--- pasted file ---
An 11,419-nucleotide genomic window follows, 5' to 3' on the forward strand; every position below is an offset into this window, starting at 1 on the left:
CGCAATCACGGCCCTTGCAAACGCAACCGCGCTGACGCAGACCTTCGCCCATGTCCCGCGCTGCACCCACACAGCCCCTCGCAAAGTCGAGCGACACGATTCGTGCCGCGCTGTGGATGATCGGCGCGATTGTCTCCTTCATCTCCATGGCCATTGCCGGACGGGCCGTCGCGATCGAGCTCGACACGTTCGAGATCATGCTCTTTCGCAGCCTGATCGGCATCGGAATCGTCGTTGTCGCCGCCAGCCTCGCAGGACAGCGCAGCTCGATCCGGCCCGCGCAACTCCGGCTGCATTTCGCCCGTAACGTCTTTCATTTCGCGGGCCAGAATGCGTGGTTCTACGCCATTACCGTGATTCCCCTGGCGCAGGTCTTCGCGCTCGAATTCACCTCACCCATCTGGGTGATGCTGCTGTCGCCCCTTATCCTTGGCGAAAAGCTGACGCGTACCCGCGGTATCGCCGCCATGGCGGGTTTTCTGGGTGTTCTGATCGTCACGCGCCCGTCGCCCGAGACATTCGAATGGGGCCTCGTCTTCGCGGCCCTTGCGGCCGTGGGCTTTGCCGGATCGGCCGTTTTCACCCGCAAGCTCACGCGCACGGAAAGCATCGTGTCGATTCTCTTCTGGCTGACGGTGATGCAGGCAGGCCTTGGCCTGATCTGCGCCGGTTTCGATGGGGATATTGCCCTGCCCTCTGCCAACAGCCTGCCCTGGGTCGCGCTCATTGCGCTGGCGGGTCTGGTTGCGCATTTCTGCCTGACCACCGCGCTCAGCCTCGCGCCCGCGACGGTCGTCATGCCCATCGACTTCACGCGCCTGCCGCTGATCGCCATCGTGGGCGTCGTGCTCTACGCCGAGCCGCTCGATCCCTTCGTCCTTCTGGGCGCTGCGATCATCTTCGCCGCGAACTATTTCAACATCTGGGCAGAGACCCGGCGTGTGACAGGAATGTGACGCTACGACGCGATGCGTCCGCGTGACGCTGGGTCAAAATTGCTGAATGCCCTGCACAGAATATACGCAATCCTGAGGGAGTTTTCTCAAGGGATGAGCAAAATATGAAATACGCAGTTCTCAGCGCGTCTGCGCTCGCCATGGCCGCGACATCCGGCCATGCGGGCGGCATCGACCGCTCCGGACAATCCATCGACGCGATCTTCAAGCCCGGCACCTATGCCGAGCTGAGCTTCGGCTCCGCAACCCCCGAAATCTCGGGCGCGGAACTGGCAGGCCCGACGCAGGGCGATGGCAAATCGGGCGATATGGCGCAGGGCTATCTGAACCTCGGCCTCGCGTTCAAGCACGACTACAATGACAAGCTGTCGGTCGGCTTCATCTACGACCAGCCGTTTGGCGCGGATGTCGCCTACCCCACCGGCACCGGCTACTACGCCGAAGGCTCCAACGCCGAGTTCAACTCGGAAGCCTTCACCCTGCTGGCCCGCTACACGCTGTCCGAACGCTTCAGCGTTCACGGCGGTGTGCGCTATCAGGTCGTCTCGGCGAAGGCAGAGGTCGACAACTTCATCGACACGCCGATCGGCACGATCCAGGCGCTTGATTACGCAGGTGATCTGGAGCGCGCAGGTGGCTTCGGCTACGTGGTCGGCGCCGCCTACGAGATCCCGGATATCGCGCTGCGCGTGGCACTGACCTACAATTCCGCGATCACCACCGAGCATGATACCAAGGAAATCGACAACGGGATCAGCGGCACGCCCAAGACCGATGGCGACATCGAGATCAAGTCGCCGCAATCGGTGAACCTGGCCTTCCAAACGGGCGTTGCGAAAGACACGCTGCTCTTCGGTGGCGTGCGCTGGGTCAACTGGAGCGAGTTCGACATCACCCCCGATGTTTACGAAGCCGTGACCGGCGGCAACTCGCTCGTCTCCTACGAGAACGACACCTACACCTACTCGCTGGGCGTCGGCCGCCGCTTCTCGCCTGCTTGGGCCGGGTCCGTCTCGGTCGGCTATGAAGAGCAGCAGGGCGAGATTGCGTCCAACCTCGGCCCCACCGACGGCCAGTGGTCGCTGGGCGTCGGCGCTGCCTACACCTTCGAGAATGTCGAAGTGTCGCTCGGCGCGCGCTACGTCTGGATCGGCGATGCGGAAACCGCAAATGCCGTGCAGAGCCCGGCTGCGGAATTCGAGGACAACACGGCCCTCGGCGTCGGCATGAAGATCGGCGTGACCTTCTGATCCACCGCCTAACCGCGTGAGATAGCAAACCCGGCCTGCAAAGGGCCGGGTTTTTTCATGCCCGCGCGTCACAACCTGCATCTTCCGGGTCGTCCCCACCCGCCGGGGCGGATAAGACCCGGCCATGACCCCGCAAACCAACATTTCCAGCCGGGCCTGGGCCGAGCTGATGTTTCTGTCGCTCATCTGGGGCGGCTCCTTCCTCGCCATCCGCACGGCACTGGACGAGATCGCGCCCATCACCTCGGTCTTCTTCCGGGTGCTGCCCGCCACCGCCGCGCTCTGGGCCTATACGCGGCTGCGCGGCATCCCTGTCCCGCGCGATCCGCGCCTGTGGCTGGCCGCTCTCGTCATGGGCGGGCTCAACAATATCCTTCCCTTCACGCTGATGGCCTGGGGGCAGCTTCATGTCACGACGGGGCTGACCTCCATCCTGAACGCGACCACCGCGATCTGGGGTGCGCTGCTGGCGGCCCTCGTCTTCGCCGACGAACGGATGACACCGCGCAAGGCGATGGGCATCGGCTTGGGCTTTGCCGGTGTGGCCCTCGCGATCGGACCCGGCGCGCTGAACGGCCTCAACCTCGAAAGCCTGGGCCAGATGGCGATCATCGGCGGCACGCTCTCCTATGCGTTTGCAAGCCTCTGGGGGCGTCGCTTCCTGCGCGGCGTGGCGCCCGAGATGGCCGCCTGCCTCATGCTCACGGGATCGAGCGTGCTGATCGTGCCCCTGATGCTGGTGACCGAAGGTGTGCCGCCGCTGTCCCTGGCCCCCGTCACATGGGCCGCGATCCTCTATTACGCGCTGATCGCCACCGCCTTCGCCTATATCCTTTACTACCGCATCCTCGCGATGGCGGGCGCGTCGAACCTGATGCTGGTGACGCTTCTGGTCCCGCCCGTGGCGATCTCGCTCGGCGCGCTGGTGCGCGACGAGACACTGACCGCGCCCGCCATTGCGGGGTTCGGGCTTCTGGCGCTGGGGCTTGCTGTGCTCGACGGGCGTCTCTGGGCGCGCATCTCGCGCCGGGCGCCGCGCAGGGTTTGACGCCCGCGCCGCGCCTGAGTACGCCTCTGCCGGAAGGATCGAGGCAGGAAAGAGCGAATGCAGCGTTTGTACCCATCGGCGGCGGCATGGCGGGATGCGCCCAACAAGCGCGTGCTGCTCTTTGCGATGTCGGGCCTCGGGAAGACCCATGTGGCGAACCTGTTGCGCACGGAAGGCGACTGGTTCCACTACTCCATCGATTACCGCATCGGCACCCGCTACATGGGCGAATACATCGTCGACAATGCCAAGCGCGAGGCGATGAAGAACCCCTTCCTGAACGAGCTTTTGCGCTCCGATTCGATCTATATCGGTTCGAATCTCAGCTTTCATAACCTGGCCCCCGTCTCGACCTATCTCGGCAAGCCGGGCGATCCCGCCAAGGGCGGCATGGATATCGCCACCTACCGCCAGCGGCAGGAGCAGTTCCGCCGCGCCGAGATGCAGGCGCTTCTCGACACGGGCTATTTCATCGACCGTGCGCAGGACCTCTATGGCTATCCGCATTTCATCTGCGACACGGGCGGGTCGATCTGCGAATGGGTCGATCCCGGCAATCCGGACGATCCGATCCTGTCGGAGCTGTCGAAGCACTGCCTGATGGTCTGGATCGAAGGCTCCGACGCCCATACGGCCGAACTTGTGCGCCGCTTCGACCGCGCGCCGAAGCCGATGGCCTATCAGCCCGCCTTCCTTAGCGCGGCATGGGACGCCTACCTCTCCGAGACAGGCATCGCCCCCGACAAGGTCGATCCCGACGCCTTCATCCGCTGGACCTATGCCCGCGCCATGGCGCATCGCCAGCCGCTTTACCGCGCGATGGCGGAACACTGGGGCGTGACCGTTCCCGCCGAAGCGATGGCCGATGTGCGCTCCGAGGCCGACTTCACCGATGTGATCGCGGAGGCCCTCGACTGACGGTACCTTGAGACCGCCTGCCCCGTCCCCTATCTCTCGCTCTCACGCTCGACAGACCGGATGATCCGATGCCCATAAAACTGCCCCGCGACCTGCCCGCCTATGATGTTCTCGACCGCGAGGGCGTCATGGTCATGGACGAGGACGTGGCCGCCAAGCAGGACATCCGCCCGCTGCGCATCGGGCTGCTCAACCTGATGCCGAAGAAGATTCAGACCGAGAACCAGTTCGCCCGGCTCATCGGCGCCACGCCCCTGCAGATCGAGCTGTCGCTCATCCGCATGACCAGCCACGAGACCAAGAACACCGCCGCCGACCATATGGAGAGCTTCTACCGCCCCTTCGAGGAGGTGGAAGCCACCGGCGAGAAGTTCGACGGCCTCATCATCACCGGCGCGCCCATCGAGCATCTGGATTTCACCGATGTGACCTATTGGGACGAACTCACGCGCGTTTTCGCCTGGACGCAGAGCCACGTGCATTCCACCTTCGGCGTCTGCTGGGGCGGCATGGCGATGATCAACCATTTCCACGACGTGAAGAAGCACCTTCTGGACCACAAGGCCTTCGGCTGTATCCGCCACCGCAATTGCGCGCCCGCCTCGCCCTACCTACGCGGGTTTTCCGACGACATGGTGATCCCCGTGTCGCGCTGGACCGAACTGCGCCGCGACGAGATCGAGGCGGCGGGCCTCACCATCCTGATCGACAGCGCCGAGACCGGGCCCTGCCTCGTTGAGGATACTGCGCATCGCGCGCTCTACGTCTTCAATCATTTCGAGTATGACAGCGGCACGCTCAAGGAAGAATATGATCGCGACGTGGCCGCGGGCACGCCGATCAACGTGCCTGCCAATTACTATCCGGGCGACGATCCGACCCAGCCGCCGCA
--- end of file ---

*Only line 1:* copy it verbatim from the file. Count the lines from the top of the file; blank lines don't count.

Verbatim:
An 11,419-nucleotide genomic window follows, 5' to 3' on the forward strand; every position below is an offset into this window, starting at 1 on the left: